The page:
Propane, condensation, pressure drop, minichannel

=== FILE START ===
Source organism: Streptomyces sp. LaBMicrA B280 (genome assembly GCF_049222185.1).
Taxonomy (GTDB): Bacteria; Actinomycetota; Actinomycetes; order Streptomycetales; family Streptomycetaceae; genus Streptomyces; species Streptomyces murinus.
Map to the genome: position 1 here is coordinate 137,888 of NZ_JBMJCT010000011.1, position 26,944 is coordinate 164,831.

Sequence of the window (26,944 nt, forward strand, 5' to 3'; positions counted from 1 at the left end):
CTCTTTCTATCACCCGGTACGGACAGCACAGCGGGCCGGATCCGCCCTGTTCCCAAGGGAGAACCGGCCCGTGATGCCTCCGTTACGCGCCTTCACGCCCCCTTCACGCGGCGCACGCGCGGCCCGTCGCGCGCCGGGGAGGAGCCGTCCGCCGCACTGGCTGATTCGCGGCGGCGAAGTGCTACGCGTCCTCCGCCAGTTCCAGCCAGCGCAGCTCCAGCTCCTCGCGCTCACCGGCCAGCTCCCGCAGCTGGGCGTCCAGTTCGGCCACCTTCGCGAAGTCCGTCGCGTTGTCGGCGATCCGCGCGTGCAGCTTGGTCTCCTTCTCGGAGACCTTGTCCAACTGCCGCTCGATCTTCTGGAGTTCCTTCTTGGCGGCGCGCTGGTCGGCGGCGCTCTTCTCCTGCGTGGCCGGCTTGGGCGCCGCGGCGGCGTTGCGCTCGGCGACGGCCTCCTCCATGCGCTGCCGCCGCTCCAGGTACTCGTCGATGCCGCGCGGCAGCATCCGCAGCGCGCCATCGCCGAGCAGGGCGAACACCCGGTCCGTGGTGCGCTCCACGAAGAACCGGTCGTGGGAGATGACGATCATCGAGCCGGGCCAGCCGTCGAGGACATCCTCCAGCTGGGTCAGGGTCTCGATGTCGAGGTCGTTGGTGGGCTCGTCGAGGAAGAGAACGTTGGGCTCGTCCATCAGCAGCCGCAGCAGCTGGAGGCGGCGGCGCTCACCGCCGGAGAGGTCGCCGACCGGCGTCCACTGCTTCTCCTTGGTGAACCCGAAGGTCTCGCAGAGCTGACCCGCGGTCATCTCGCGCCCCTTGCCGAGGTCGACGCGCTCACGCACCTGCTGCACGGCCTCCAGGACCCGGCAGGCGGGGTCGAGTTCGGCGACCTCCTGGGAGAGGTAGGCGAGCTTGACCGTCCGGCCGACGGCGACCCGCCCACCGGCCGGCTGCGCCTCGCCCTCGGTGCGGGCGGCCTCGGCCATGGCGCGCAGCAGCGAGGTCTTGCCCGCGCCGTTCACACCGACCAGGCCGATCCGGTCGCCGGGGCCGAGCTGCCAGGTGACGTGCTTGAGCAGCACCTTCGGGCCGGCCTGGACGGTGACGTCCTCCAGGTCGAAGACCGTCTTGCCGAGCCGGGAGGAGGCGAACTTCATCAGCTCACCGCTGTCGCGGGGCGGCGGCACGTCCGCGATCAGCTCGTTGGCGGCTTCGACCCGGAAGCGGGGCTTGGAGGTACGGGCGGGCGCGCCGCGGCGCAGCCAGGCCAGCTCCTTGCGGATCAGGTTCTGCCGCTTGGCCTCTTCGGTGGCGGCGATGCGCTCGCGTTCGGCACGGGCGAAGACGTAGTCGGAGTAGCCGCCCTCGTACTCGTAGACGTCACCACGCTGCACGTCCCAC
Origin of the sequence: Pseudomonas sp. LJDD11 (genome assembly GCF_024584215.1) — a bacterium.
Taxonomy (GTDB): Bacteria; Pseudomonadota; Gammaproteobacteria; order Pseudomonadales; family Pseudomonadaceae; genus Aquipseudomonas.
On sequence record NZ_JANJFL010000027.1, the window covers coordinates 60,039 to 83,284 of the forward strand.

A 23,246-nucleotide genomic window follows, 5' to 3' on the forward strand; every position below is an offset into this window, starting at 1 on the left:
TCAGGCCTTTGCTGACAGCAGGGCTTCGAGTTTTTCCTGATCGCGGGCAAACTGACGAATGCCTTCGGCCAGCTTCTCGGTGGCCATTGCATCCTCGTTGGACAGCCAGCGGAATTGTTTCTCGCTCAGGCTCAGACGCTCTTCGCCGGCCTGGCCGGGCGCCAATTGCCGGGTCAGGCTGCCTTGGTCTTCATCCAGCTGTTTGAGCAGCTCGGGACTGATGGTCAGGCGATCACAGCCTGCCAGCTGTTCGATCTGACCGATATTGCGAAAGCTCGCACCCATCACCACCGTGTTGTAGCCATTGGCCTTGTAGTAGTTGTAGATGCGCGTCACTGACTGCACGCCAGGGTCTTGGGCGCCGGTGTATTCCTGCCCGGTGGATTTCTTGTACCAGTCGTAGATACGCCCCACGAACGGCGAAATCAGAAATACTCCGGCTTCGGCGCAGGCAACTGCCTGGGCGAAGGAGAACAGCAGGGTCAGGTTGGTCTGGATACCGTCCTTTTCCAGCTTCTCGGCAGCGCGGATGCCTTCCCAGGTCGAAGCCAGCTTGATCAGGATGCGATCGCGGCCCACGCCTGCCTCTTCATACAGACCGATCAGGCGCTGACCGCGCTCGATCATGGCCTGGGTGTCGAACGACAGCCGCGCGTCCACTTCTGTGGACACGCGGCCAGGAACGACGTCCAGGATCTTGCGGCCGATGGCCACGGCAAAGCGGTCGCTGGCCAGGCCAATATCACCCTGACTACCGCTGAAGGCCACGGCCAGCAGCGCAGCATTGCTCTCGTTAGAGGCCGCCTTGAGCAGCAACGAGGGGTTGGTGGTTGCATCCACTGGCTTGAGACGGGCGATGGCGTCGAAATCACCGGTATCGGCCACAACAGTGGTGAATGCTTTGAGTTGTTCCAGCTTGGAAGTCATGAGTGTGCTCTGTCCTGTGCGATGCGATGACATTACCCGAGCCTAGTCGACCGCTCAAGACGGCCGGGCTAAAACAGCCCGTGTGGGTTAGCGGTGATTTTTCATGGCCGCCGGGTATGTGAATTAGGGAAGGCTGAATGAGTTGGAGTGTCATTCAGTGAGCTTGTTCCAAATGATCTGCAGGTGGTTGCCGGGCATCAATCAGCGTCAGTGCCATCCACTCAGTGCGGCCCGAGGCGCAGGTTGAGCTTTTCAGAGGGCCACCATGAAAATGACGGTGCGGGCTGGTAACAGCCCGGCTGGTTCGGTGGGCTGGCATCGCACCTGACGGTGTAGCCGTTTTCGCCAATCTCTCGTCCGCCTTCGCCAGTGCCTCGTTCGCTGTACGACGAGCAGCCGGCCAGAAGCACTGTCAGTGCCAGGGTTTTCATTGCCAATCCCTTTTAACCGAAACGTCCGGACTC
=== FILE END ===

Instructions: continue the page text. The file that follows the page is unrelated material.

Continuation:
The use of propane as a refrigerant is a good opportunity to develop environmentally friendly heat pump and air-conditioning equipment, since the direct effect on the anthropogenic global warming due to atmospheric emissions is almost completely avoided, while the indirect effect can be reduced by exploring the favourable thermodynamic properties of these fluids. Because of flammability, charge minimization is a major design objective for such equipment using hydrocarbons. From previous experience, it appears that the estimated charge of unitary air conditioners is expected to be mainly trapped in the heat exchangers. In this regard, microchannel technology appears to be a very good opportunity to minimize the charge without energy performance loss. This was demonstrated at the University of Padova in a heat pump with 100 k-W heating capacity, using minichannel shell-and-tube heat exchangers within the European project Sherhpa. Nevertheless, a very limited number of data of condensation of propane in minichannels is available to validate predicting correlations. In this paper, the local heat transfer coefficient measured during condensation of propane 0.96 mm diameter circular minichannel is reported and compared versus available correlations. Tests are carried out on the experimental apparatus available at the Heat Transfer Lab of the University of Padova. During condensation tests, the heat is subtracted from the fluid by using cold water. The heat transfer coefficient is obtained through the measurement of the local heat flux and the saturation-to-wall temperature difference. Tests are carried out at mass fluxes ranging between 100 and 800 kg m-2s-1. Since the saturation temperature drop directly affects the heat transfer rate, also pressure drop during adiabatic two phase flow of propane is measured and compared to predicting models.